Nathan MacKinnon is hovering at centre ice, waiting for an official to give him the go-ahead. When he receives the signal, that’s when the fun begins.
He corrals the puck and confidently glides over a few feet to the right as he crosses the blueline. Stickhandling as he accelerates, MacKinnon leans left, then back to the right. Lifting his back foot as though he’s about to shoot, MacKinnon swiftly fakes a shot. Then, in rapid motion, he quickly shifts the puck back and forth as he nears the crease, and fakes another move.
Philippe Trudeau, guarding twine for the Cape Breton Screaming Eagles, attempts a poke check as he swims on the blue ice. MacKinnon, knowing what’s coming, slides the puck underneath Trudeau’s stick. Shifting his body to Trudeau’s left, MacKinnon slides the puck into the far corner of the net.
After nearly running into the referee who’s confirming the shootout goal, MacKinnon casually skates away from the net and back to his bench. His Halifax Mooseheads will end up winning the game by a score of 3-2 in front of their home crowd.
It’s just another day in the life of the most analyzed Canadian hockey player since Sidney Crosby.
“His skill level with the quickness with which he can execute, read and react — there aren’t many players who can do that,” NHL central scouting director Dan Marr told NHL.com.
There aren’t many players who have been watched through hawk eyes years before they began high school, either.
MacKinnon’s considered a rare breed; players like him don’t come around every season. Many will say the last time a prospect of his calibre was NHL Draft-eligible was in 2005, the year Crosby was selected first-overall by the Pittsburgh Penguins.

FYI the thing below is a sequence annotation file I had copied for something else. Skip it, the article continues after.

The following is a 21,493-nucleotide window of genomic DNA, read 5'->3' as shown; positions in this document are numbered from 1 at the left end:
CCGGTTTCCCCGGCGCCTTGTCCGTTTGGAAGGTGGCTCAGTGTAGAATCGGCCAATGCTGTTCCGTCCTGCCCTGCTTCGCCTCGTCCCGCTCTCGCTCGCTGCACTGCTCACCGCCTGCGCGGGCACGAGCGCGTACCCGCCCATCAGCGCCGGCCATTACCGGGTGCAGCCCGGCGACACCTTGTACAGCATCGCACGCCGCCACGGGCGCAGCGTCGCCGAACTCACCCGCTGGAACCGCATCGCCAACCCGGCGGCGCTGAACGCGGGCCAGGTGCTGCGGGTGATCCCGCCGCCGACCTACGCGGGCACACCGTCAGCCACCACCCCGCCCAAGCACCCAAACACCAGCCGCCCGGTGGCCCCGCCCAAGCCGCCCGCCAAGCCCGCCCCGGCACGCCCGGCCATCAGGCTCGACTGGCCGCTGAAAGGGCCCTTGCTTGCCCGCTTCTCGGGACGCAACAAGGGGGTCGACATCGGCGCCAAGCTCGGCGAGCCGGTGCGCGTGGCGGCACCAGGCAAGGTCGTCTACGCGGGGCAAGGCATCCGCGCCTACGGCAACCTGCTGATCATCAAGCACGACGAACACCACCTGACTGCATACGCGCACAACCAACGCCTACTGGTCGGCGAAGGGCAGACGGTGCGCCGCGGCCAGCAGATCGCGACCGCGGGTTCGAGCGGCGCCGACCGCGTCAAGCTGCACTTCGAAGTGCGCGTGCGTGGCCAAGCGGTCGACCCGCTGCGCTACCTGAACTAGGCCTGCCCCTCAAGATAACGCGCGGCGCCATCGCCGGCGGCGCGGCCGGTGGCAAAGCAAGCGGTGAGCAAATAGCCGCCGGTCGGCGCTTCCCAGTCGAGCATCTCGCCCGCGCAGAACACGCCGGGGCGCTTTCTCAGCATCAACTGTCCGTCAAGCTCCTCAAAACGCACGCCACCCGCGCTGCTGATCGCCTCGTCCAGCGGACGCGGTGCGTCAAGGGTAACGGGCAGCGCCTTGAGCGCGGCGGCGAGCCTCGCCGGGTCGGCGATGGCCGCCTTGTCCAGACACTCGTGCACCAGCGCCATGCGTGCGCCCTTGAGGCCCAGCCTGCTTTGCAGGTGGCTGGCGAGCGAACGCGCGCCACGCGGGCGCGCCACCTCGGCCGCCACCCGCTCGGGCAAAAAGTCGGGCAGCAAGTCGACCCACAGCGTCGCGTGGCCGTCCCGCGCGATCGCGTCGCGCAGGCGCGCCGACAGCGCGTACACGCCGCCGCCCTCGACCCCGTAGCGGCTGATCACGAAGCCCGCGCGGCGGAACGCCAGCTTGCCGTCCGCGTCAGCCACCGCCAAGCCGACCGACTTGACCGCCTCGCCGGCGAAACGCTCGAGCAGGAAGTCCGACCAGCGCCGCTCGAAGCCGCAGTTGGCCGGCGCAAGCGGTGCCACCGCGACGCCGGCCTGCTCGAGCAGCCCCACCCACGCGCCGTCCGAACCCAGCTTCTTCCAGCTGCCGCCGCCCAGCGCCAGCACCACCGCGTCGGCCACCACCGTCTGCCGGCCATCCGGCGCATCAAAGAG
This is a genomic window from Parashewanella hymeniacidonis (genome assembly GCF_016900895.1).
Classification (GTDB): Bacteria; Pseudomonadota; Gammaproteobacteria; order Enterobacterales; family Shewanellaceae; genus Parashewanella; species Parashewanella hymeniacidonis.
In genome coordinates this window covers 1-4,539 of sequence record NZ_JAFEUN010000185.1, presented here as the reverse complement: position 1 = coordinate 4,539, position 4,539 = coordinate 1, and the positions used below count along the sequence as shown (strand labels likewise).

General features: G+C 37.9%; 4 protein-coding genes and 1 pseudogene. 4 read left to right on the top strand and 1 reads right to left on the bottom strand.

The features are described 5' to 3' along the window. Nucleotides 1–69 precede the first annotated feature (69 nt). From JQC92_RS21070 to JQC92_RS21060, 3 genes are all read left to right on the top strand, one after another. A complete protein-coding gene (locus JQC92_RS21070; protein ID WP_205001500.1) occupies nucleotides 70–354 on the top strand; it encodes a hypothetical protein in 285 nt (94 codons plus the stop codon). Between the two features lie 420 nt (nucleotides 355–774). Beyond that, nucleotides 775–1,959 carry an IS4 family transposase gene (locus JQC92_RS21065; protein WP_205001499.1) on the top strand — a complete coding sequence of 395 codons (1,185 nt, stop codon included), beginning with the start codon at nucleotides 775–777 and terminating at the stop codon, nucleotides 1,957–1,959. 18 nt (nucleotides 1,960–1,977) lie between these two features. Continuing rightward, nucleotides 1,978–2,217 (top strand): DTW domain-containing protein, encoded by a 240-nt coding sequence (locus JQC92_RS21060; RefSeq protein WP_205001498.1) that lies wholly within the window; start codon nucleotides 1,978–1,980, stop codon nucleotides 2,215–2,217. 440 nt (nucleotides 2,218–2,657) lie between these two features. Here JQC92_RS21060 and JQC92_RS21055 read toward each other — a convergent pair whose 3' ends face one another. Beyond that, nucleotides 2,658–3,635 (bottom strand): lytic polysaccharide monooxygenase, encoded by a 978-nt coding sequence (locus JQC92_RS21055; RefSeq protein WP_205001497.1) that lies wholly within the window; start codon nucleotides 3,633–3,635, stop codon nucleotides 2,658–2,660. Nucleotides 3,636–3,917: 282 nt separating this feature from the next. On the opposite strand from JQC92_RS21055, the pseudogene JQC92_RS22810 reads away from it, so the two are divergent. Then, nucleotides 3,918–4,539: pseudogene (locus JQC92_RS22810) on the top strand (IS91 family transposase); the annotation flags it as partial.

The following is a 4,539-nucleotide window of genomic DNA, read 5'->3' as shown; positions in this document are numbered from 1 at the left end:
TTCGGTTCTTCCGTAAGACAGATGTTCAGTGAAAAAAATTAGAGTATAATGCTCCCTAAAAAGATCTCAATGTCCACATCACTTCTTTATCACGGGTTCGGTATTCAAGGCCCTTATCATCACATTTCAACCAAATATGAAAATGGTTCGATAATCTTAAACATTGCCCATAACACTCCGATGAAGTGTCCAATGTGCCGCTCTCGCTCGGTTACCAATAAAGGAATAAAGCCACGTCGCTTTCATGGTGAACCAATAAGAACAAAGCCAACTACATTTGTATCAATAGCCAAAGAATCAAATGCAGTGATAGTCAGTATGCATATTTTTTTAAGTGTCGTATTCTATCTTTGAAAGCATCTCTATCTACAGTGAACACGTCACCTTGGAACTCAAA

Crosby essentially saved a franchise. Given the way MacKinnon has performed to date, the Mooseheads forward could potentially do the same.
“He’s great in every department,” Halifax general manager Cam Russell told the Toronto Star. “He’s got great vision, extremely quick hands … he can reach full speed in about two strides, he can just accelerate.”
The list goes on for a while. MacKinnon has skill in so many parts of his game, both with and without the puck. And he showed it during the recent Subway Super Series.
In the first game of two representing the QMJHL, MacKinnon was held pointless, and was more involved physically than offensively. While it’s not the way scouts would prefer he played, it showed a second-dimension to his game.
MacKinnon must have learned something from Game 1, as he came out in the second game and led his team to victory over the Russians. Chemistry was apparent between MacKinnon and Florida Panthers’ top prospect Jonathan Huberdeau, who plays for the Saint John Sea Dogs. The two worked together multiple times to create goals. Clearly, the two are comfortable playing alongside each other.
From a young age, coaches knew MacKinnon was different than the other kids. There was just something about him that led one of his former coaches to believe he would be a star.
“He was different,” Jon Greenwood, who coached MacKinnon when he was small, told NHL.com. “His skating was something that jumped out at me right away. As that first season went on, I started to think, ‘Gee, this is the best first-year peewee player we’ve seen in some time.’ That eventually grew to my thinking there may not be as good a player in the province and maybe even Canada.”
MacKinnon’s also unique in that he’s a goal-scorer who also excels at running people over. He’s not shy when it comes to contact. Since he’s been targeted by opponents for years, MacKinnon’s learned when to get out of the way, but he also knows when to step up and knock down incoming players who intend to take him out.
It’s very possible he could be on Canada’s World Junior team this winter. The tournament is being played in Ufa, Russia this time around, and MacKinnon would love to be there. He’s no lock to make the team, but his play early on is showing he deserves to receive the congratulatory phone call.
As for the Crosby comparisons, MacKinnon’s used to them, and doesn’t let them affect his mindset. He’d much prefer to play his own style and not worry about all the expectations.
“I knew right off the hop that I was never going to be Sidney,” MacKinnon told the Toronto Sun. “I admire his game but, other than that, I know I’m not him. The comparisons are made because of where I’m from, but I’m just trying to create my own game and be known for what I do myself.”